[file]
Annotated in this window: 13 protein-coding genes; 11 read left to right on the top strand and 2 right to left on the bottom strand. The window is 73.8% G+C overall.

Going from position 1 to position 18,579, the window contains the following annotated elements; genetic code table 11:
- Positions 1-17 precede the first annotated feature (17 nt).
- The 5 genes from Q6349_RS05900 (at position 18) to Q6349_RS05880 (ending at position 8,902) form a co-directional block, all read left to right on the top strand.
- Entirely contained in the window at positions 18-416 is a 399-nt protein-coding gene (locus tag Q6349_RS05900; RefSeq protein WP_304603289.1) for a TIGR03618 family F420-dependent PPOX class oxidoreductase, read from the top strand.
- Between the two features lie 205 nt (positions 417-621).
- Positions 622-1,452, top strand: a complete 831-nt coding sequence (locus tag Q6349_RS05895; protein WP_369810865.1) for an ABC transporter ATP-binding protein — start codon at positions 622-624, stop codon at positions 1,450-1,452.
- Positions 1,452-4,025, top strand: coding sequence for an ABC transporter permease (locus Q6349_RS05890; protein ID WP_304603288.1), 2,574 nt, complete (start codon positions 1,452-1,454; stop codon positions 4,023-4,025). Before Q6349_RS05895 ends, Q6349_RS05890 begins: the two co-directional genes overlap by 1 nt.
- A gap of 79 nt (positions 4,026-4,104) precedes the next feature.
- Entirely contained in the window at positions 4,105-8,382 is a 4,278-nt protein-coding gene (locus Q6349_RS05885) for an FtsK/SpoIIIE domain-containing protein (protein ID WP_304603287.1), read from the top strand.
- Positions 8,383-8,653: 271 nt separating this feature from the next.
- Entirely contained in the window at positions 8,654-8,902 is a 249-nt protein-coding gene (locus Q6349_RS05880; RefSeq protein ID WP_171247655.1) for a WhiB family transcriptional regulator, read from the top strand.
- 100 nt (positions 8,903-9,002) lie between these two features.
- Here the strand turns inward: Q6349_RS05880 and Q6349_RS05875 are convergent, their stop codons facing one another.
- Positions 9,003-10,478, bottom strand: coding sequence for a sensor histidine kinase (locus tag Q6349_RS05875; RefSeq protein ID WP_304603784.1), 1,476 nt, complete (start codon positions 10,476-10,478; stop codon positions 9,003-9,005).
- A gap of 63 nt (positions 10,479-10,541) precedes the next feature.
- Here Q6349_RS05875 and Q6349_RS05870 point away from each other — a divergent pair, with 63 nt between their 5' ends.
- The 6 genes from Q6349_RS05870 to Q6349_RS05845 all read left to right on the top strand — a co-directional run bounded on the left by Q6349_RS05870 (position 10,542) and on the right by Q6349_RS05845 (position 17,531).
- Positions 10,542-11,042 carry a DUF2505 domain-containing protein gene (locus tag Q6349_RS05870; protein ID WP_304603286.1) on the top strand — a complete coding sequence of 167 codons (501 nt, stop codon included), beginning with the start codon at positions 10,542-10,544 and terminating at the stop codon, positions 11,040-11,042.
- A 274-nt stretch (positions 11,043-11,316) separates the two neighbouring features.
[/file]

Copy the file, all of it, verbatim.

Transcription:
Annotated in this window: 13 protein-coding genes; 11 read left to right on the top strand and 2 right to left on the bottom strand. The window is 73.8% G+C overall.

Going from position 1 to position 18,579, the window contains the following annotated elements; genetic code table 11:
- Positions 1-17 precede the first annotated feature (17 nt).
- The 5 genes from Q6349_RS05900 (at position 18) to Q6349_RS05880 (ending at position 8,902) form a co-directional block, all read left to right on the top strand.
- Entirely contained in the window at positions 18-416 is a 399-nt protein-coding gene (locus tag Q6349_RS05900; RefSeq protein WP_304603289.1) for a TIGR03618 family F420-dependent PPOX class oxidoreductase, read from the top strand.
- Between the two features lie 205 nt (positions 417-621).
- Positions 622-1,452, top strand: a complete 831-nt coding sequence (locus tag Q6349_RS05895; protein WP_369810865.1) for an ABC transporter ATP-binding protein — start codon at positions 622-624, stop codon at positions 1,450-1,452.
- Positions 1,452-4,025, top strand: coding sequence for an ABC transporter permease (locus Q6349_RS05890; protein ID WP_304603288.1), 2,574 nt, complete (start codon positions 1,452-1,454; stop codon positions 4,023-4,025). Before Q6349_RS05895 ends, Q6349_RS05890 begins: the two co-directional genes overlap by 1 nt.
- A gap of 79 nt (positions 4,026-4,104) precedes the next feature.
- Entirely contained in the window at positions 4,105-8,382 is a 4,278-nt protein-coding gene (locus Q6349_RS05885) for an FtsK/SpoIIIE domain-containing protein (protein ID WP_304603287.1), read from the top strand.
- Positions 8,383-8,653: 271 nt separating this feature from the next.
- Entirely contained in the window at positions 8,654-8,902 is a 249-nt protein-coding gene (locus Q6349_RS05880; RefSeq protein ID WP_171247655.1) for a WhiB family transcriptional regulator, read from the top strand.
- 100 nt (positions 8,903-9,002) lie between these two features.
- Here the strand turns inward: Q6349_RS05880 and Q6349_RS05875 are convergent, their stop codons facing one another.
- Positions 9,003-10,478, bottom strand: coding sequence for a sensor histidine kinase (locus tag Q6349_RS05875; RefSeq protein ID WP_304603784.1), 1,476 nt, complete (start codon positions 10,476-10,478; stop codon positions 9,003-9,005).
- A gap of 63 nt (positions 10,479-10,541) precedes the next feature.
- Here Q6349_RS05875 and Q6349_RS05870 point away from each other — a divergent pair, with 63 nt between their 5' ends.
- The 6 genes from Q6349_RS05870 to Q6349_RS05845 all read left to right on the top strand — a co-directional run bounded on the left by Q6349_RS05870 (position 10,542) and on the right by Q6349_RS05845 (position 17,531).
- Positions 10,542-11,042 carry a DUF2505 domain-containing protein gene (locus tag Q6349_RS05870; protein ID WP_304603286.1) on the top strand — a complete coding sequence of 167 codons (501 nt, stop codon included), beginning with the start codon at positions 10,542-10,544 and terminating at the stop codon, positions 11,040-11,042.
- A 274-nt stretch (positions 11,043-11,316) separates the two neighbouring features.